Experienced Pomeranian breeders know to always check behind the puppy’s ears. The actual color of the hair behind a puppy’s ears is a reasonably accurate guide to the Pom puppy’s adult coat color.
Testing reduces the requirement for expensive, time-consuming test breedings and the potential problem where a wolf-colored Pomeranian dog’s patterns and colors could be misrepresented to buyers and in the official pedigree.
An early test where a Pomeranian wolf dog or puppy has his mouth buccal swabbed in a commercial lab will possibly identify if the puppy carries the wild sable gene.
Dogs that have an Agouti locus for the (aw) allele will genetically test positive for the wild sable gene ( AW). This pattern is amongst the oldest in dogs and other animals. It still exists in coyotes, wolves, rodents, rabbits, and a few dog breeds.
Talk to your veterinarian who can easily organize DNA color gene testing for your dog.
DNA color gene testing for the presence of the aw ( wild sable) gene doesn’t prove whether a dog is indeed an authentic wolf sable Pomeranian or not. The aw gene is only a pattern. Wolf sable is a color and one of the oldest in the Pomeranian.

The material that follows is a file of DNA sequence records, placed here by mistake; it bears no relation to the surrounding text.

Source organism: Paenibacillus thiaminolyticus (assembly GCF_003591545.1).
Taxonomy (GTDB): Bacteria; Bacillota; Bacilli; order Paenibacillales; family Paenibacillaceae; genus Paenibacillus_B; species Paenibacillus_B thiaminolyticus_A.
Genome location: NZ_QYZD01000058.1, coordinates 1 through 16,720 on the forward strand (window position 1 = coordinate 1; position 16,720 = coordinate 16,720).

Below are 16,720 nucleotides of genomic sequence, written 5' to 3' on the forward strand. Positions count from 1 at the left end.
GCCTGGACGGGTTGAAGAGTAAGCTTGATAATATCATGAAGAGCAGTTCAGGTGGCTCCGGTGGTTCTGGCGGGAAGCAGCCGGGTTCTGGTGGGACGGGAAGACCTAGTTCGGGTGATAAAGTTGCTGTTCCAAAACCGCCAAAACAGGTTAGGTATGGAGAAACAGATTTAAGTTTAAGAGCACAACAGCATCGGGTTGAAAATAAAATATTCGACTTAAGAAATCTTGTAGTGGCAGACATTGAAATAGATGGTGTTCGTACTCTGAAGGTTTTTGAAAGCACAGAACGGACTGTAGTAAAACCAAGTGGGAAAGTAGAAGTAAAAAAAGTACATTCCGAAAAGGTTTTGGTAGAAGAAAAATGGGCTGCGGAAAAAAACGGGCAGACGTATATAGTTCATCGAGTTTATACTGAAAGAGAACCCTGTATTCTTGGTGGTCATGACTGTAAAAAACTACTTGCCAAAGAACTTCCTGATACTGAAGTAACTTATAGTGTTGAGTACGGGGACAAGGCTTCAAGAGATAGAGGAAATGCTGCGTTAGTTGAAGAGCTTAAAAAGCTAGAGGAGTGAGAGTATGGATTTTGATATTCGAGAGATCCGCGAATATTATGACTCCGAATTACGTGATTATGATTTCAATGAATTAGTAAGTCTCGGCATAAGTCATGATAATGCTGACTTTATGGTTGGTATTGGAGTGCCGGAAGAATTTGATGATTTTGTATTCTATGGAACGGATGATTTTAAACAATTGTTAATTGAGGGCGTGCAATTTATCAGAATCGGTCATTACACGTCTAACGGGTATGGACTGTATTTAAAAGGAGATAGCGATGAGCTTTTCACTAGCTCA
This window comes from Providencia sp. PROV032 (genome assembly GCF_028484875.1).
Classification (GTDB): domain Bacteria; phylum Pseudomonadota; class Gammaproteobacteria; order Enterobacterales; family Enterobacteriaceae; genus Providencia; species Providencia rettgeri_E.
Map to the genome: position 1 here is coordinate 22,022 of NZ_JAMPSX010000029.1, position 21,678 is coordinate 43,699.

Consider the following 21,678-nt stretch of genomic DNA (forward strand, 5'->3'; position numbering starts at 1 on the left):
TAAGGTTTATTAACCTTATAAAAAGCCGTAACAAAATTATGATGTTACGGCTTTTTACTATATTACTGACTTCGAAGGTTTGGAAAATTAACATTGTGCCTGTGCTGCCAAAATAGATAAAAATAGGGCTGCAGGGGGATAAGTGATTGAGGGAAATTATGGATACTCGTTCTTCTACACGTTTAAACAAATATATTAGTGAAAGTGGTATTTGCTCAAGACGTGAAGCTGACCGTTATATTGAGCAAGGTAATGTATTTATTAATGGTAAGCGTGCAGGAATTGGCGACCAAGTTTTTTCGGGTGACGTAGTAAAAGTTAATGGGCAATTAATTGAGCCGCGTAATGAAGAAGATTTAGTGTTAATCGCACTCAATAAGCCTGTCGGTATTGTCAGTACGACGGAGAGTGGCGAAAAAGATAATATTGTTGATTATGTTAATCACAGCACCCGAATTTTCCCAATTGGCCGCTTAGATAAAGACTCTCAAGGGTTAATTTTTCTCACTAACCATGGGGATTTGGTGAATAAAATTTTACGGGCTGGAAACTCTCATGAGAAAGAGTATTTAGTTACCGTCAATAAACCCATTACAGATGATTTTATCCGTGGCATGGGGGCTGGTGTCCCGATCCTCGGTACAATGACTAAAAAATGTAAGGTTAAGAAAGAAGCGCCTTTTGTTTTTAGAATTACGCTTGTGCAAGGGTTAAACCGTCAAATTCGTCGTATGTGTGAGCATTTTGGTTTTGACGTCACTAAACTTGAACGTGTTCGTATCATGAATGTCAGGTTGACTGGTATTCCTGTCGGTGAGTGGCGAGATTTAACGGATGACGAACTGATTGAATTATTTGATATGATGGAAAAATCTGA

The DNA color gene test is a quick, painless procedure. Just about all that is involved, is actually taking a swab from inside the dog’s cheek. Your Pom will most likely not notice this being carried out. The swab is then placed in a sealed envelope and mailed off to the closest laboratory for testing. You may have to wait a few weeks for the result. This test will detect if your dog is a true Pomeranian sable wolf or not. DNA testing is a helpful tool for breeders.
Pomeranian Sable Wolf AW Allele
A banding pattern may form like a “black – cream – black,” similar to what a Siberian Husky or Keeshond may have. A banded hair doesn’t guarantee the existence of the (aw) genotype. There are people who claim the “spectacle outline” seen surrounding the eyes, and the “silver/grey color” can be visible cues; however, this doesn’t only apply to (aw) dogs.